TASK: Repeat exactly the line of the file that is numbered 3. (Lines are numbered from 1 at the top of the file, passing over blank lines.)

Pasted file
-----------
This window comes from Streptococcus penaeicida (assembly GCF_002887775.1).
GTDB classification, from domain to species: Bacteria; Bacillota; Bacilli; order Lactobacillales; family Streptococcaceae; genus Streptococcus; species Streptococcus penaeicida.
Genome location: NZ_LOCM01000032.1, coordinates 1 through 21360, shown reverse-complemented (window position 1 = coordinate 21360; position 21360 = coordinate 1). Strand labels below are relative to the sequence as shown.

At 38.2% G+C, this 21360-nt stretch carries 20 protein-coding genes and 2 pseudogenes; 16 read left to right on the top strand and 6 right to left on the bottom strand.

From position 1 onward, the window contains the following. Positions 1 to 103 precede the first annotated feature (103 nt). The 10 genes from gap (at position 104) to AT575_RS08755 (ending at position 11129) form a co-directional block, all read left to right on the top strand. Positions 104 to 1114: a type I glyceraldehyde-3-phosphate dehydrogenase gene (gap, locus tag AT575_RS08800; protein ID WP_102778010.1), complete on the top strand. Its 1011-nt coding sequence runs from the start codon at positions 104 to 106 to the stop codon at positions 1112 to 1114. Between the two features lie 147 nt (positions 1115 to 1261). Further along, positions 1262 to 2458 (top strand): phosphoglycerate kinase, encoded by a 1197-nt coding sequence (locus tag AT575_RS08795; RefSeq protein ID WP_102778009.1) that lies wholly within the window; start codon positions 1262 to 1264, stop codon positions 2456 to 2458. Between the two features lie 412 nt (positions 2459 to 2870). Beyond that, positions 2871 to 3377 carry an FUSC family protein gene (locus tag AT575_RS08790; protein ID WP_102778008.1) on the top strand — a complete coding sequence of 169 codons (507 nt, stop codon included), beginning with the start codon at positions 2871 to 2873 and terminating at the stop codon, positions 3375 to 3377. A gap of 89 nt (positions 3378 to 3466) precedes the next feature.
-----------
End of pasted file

Genome location: NZ_LOCM01000032.1, coordinates 1 through 21360, shown reverse-complemented (window position 1 = coordinate 21360; position 21360 = coordinate 1). Strand labels below are relative to the sequence as shown.